Plenty of websites use tracking “cookies” to store user information from anyone who happens to be browsing them. European data regulations now require those websites to tell you this and ask for your permission. While that may be a good thing, having to do this regularly can get a little annoying.

This Chrome extension isn’t flashy or complicated, as all it does is basically hit the “I agree” button for you on cookie pop-ups. It’s little more than a time-saver, but one that works.

Dalton colorblindness extension

The Dalton colorblindness extension is a handy tool for the colorblind.

The Dalton colorblindness extension is a handy tool for the colorblind.

Image: alex perry / mashable

Some people don’t have perfect color vision, but the world isn’t built for those people. When objects or images on a website aren’t easily distinguishable for the color deficient, the Dalton Chrome extension is a neat solution.

Situated in the upper right corner of the browser, Dalton brings up a simple menu with options for three different types of colorblindness. Users can pick one and adjust two color sliders to hopefully make whatever website they are looking at more readable. There isn’t a cure for colorblindness, but Dalton might help.

Speedtest

Get a quick glimpse at your internet connection with Speedtest.

Get a quick glimpse at your internet connection with Speedtest.

Image: alex perry / mashable

The internet is faster than ever, but it’s still not perfect. Sometimes you might need to check your connection speed before trying to stream a video or download a big attachment. Thankfully, Speedtest makes that pretty easy.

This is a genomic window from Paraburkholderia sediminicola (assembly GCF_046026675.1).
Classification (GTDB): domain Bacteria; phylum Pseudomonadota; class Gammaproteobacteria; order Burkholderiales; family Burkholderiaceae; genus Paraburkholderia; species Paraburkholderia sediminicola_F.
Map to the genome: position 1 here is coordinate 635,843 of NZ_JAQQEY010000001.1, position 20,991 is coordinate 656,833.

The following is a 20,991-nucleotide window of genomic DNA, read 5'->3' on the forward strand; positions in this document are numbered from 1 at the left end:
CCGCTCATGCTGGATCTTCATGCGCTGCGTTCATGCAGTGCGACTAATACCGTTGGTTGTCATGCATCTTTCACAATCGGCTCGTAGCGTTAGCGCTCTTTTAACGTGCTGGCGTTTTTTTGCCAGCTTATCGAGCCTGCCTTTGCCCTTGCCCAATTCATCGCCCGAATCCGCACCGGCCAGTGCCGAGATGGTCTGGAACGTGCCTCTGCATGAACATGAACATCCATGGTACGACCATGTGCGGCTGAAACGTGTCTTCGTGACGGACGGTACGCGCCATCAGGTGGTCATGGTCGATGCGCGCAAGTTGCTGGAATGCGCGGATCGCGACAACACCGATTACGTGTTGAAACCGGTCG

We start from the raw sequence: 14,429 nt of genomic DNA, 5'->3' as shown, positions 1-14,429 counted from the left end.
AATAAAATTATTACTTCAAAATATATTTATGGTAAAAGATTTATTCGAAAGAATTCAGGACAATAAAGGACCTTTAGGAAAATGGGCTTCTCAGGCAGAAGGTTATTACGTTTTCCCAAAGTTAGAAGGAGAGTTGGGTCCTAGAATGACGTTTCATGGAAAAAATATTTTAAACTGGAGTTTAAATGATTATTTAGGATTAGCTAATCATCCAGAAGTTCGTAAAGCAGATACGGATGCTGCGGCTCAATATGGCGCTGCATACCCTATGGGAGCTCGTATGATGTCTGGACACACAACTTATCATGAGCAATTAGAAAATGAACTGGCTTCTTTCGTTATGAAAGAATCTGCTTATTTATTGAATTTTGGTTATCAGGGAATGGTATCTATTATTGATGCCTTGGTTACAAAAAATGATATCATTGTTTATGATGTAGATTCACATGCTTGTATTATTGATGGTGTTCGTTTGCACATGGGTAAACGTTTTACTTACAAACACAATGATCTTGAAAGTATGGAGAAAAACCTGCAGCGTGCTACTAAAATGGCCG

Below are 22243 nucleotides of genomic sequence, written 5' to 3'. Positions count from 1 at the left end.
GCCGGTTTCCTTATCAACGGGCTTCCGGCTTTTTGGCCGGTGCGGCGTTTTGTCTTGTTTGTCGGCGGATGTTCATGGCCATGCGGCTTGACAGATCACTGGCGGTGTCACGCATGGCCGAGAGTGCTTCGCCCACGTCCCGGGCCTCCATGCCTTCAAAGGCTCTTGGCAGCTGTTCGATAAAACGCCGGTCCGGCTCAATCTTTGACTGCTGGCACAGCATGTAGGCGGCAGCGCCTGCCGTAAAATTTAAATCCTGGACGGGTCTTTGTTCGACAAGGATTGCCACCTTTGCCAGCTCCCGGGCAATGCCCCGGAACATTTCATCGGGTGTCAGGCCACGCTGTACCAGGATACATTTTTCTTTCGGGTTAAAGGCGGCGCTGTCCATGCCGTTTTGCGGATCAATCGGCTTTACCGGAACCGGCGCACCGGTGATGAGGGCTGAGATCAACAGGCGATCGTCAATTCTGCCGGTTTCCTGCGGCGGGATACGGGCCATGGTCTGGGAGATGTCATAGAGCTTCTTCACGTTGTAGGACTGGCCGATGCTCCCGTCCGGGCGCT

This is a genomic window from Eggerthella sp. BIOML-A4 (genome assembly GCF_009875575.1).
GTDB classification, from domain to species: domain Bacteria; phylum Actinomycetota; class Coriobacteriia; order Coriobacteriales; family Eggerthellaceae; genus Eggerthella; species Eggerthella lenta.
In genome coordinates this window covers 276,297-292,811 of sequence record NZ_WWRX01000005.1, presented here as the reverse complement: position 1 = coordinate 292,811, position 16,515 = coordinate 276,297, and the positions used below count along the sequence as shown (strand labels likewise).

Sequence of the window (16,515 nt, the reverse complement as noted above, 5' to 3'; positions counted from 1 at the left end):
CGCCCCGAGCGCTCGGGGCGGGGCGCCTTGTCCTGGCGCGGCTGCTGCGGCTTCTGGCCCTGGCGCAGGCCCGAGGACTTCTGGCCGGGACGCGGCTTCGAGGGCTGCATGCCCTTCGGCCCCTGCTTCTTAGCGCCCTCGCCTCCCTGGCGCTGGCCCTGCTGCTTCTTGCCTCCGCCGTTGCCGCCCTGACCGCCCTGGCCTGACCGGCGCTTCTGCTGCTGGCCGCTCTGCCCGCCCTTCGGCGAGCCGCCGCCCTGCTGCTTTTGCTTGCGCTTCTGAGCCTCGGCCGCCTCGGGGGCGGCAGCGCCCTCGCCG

Just click the “Go” button and Speedtest will perform a fast connection test on whichever network you’re using. There isn’t much to it other than that, but if you have questions about your network speed, Speedtest can give you some answers.

The Great Suspender

The Great Suspender will speed up your Chrome browser.

The Great Suspender will speed up your Chrome browser.

Image: alex perry / mashable

The main problem with tabbed browsing is that it’s easy to fly too close to the sun. It can be tempting to keep dozens of tabs open, which inevitably slows Chrome down to a crawl.

The Great Suspender is a viable solution to that problem. It will automatically suspend any open tabs after a set amount of time to keep things running smoothly. Just go to the tab and click or refresh to bring it back. It also has a decent number of options so it will never suspend tabs you don’t want it to suspend.

Grammarly

Grammarly will correct mistakes for you.

Grammarly will correct mistakes for you.

Image: alex perry / mashable

Grammarly is not a new or obscure Chrome extension, but it is a useful one. Anyone who writes anything knows the terror of unintended typos or grammar mistakes. Grammarly will seek these out and fix them for you.

Obviously, spell-check systems already exist, but it can never hurt to have a more detailed and thorough one.

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Good news everyone, Logan Paul doesn't actually think the Earth is flat